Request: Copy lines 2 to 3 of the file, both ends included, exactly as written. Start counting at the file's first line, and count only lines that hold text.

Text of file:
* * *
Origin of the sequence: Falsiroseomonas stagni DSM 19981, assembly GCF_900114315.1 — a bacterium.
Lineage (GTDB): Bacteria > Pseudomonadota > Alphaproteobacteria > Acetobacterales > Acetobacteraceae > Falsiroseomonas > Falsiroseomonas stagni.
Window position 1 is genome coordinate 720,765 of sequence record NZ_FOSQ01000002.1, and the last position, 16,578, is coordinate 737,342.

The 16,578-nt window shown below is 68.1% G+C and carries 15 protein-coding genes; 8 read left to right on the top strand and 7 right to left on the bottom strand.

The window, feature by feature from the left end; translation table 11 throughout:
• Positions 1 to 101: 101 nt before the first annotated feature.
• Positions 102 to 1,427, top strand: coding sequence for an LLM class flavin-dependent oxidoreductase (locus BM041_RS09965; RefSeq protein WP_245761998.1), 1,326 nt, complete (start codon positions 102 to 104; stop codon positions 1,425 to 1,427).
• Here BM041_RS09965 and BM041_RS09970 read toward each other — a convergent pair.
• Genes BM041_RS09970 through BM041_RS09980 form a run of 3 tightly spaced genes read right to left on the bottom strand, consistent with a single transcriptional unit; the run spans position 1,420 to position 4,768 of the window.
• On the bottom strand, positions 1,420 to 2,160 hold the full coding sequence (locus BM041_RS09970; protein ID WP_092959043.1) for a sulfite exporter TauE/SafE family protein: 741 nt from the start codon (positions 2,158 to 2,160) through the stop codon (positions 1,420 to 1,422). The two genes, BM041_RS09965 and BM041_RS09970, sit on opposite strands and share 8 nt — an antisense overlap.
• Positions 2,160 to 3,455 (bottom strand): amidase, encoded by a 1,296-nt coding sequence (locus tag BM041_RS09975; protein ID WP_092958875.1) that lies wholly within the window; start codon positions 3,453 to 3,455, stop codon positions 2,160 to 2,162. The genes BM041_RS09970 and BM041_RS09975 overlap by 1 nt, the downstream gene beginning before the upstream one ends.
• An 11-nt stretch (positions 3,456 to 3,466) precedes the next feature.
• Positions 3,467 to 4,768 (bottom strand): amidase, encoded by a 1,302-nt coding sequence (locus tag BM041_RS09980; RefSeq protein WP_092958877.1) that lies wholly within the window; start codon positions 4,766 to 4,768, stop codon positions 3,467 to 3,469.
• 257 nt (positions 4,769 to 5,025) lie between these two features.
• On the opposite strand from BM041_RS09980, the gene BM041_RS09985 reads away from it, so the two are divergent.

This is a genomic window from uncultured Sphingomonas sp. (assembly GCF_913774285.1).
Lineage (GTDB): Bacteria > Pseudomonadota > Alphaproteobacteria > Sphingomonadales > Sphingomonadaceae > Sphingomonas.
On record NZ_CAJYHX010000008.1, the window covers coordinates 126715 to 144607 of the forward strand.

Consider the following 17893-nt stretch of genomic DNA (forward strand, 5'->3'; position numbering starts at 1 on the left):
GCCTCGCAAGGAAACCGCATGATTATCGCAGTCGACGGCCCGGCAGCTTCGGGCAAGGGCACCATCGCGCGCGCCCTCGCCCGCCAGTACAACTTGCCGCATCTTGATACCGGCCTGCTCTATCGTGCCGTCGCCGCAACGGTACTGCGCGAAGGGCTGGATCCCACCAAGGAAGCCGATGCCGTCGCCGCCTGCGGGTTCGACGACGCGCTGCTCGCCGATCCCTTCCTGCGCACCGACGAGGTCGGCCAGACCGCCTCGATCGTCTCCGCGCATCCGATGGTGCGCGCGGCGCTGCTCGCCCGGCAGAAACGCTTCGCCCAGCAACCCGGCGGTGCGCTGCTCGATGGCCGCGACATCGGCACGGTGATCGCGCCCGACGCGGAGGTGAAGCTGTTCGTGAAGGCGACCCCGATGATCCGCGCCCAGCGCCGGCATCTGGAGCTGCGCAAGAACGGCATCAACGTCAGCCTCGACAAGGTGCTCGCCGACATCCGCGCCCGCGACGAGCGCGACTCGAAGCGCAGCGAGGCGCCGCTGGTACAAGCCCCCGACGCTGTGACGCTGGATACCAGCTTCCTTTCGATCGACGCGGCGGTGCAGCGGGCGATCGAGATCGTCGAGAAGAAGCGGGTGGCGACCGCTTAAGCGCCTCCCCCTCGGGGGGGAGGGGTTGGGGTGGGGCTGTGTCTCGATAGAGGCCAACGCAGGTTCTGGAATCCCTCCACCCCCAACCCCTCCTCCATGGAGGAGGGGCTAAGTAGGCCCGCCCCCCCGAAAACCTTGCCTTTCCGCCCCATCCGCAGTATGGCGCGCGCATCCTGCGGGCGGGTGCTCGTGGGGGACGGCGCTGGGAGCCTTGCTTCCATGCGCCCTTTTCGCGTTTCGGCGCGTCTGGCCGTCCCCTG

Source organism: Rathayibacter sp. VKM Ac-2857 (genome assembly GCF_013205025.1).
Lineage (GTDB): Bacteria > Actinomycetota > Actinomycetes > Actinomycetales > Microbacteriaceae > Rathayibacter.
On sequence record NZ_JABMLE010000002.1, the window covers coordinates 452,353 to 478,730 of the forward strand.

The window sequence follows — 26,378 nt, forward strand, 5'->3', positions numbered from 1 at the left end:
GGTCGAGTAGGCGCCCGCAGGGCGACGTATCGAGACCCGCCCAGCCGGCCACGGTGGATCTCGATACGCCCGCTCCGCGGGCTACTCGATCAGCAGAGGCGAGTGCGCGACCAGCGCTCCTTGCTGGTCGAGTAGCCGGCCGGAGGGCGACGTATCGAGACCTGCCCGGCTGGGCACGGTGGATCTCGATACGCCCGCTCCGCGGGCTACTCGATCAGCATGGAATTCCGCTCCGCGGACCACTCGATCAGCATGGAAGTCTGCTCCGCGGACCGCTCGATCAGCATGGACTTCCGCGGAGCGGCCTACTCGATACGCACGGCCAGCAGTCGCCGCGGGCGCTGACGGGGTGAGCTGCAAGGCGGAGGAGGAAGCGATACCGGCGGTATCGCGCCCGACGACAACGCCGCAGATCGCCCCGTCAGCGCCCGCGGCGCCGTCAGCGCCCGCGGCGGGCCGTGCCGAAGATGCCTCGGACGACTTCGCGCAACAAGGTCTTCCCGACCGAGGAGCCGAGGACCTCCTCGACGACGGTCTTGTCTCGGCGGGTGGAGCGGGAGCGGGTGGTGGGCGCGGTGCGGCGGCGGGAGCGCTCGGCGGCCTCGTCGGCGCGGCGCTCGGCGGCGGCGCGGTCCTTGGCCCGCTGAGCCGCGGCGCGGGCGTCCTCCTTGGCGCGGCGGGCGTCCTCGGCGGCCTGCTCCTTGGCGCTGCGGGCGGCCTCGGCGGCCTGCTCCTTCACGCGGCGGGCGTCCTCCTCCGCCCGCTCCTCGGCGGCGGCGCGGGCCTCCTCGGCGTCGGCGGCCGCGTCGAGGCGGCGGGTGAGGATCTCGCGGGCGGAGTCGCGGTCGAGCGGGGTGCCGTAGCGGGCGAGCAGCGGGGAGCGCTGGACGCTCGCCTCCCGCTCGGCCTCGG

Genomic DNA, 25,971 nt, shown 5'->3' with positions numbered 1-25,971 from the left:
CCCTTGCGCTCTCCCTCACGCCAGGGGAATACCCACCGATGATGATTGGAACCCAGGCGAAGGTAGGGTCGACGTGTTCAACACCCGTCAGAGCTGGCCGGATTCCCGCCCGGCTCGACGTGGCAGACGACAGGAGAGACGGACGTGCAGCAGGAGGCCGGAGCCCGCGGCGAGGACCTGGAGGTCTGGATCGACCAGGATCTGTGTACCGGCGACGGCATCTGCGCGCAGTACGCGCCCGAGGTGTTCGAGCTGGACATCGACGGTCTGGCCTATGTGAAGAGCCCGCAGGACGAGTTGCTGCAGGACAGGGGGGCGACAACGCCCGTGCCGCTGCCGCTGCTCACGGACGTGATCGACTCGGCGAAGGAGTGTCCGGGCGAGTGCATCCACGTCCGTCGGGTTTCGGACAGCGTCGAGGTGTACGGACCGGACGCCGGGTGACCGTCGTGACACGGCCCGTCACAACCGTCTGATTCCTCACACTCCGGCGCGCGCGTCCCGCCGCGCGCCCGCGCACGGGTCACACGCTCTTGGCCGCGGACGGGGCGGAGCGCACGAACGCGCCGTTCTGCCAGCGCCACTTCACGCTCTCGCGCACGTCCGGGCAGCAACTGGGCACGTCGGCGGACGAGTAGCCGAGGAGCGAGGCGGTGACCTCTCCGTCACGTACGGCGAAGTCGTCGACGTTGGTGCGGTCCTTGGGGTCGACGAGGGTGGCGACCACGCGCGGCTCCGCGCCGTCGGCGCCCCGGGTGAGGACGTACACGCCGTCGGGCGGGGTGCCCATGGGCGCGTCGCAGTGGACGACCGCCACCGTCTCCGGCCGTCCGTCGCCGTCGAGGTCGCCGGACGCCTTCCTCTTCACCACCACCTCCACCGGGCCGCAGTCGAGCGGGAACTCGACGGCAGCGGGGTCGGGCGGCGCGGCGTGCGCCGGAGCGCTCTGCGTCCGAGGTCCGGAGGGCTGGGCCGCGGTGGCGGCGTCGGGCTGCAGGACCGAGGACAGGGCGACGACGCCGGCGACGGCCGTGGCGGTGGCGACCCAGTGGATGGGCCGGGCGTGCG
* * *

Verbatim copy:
Lineage (GTDB): Bacteria > Pseudomonadota > Alphaproteobacteria > Acetobacterales > Acetobacteraceae > Falsiroseomonas > Falsiroseomonas stagni.
Window position 1 is genome coordinate 720,765 of sequence record NZ_FOSQ01000002.1, and the last position, 16,578, is coordinate 737,342.